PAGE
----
Canadians were at first surprised and then entranced when Prime Minister Pierre Trudeau introduced his hippie-styled young bride.
Margaret Sinclair Trudeau was the youngest spouse of a Canadian prime minister in history and she dazzled the country. But life wasn’t necessarily rosy at 24 Sussex Drive.
Plagued by mood swings, she became isolated while suffering bouts of depression and mania. Her behaviour running off to party in New York with the Rolling Stones was puzzling and finally her marriage broke down.
Although she remarried and bore two more children, a fragility always surrounded her. The tragic loss of her 23-year-old son Michel in a skiing accident sent her over the edge.
After struggling for years to find the right doctors and the right medication, Margaret has once again rebuilt her life and uses her high-profile celebrity to help erase the stigma surrounding mental health issues.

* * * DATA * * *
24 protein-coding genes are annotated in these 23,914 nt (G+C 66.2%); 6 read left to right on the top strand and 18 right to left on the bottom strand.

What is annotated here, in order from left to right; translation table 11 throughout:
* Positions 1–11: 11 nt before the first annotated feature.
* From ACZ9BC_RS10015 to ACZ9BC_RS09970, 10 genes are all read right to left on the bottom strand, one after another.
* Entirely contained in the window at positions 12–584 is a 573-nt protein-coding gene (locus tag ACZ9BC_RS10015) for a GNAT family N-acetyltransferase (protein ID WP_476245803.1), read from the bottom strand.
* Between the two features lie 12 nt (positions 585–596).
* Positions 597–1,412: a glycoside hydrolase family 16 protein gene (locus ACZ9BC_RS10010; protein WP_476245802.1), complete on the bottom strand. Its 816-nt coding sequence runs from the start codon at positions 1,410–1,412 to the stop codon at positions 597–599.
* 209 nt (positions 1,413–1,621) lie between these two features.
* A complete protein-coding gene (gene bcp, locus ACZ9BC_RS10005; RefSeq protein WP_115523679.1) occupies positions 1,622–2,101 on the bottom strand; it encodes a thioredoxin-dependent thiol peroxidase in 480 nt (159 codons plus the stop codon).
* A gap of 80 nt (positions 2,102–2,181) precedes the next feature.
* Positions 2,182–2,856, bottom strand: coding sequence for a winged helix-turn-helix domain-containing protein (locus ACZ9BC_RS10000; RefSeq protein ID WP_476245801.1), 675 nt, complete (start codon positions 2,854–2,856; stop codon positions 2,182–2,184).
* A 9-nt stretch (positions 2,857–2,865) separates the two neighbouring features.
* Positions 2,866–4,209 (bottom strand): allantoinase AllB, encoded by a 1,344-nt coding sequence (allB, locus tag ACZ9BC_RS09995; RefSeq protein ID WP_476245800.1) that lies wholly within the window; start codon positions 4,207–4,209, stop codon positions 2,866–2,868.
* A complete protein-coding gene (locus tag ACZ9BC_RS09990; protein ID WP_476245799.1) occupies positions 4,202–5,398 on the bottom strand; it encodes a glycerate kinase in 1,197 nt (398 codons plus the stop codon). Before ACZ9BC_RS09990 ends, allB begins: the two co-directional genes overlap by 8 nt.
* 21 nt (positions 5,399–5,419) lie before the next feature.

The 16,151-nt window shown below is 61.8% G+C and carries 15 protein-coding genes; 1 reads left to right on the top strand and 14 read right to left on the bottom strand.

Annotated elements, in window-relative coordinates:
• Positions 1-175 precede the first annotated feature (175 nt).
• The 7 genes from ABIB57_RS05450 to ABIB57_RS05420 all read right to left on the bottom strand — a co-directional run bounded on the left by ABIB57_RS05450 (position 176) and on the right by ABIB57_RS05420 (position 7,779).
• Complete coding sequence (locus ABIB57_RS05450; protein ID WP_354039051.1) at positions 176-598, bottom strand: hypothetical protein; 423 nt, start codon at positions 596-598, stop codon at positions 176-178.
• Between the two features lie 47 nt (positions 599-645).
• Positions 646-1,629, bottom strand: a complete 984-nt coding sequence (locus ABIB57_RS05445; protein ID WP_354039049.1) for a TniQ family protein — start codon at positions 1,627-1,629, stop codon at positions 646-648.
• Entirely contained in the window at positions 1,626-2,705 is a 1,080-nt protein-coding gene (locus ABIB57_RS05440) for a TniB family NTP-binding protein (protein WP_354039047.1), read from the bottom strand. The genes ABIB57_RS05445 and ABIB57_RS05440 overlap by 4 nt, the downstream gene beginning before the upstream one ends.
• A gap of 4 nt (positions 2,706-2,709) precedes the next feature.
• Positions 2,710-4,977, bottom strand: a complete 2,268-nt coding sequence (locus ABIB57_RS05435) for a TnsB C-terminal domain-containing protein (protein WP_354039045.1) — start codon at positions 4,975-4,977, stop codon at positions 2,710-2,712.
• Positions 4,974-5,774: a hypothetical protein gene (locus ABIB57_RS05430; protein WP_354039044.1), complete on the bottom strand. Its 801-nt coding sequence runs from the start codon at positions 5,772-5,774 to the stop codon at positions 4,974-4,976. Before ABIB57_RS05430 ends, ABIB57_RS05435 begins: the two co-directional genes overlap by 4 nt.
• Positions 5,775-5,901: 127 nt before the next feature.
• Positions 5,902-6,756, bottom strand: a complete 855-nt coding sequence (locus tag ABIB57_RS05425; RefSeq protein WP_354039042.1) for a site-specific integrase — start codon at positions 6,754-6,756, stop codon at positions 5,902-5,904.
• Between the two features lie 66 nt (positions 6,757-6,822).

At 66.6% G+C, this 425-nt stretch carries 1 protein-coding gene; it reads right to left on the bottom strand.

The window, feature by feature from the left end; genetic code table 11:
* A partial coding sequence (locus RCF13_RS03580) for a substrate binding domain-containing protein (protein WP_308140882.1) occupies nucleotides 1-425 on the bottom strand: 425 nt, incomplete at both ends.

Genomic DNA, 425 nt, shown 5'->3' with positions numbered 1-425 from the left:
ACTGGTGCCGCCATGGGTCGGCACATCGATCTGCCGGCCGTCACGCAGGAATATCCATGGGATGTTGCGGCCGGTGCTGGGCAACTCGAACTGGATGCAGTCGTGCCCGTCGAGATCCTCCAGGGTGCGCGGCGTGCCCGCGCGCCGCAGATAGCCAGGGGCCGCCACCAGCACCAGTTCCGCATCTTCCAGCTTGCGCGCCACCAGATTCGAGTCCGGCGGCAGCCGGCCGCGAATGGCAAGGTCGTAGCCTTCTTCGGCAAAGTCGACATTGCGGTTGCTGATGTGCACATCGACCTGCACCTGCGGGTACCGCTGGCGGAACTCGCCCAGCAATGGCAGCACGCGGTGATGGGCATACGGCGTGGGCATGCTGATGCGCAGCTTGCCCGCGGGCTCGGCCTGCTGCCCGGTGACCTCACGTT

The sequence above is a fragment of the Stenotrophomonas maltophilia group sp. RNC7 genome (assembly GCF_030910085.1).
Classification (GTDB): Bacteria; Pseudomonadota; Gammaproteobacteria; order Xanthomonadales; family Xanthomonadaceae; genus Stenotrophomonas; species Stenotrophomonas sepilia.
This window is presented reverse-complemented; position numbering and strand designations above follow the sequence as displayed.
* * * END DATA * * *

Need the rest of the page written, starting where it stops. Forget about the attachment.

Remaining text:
Now in her sixties, Margaret has written four books and will appear at the Arden Theatre on Friday, Feb. 3 to speak about her best selling title, Changing My Mind.
The evening starts at 7:30 p.m. Tickets are $56. Call 780-459-1542 or at ticketmaster.ca.
Playwright Josh Languedoc, who developed a passion for theatre as one of St. Albert Children’s Theatre leading lights, is doing a play reading of Starlight Tours at the Rubaboo Arts Festival on Wednesday, Feb. 1
Starlight Tours is inspired by the brutal, unsanctioned treatment some Saskatoon police officers carried out against the native population. They targeted aboriginals drunk on alcohol or high on drugs and drove them to out-of-the-way points to sober up. During Saskatoon’s bone-chilling winter temperatures, two bodies were found.
Testimony from other aboriginals handcuffed and dumped out of town revealed widespread, unauthorized scenic tours that eventually led to an RCMP investigation.
Languedoc, who is a proud Métis, first heard of the Starlight Tours while studying sociology at MacEwan University.
“They were basically murdered without being murdered,” said Languedoc in a previous interview. “A lot of people don’t know the story and when they hear it, they are appalled and disgusted. It’s such a defamation of humanity. They (police) were basically saying, ‘You are not worthy of life.’ It’s an important story that needs to be told and it will resonate with people.”
The reading takes place at 8 p.m., La CitĂ© Francophone, 8627 – 91 St.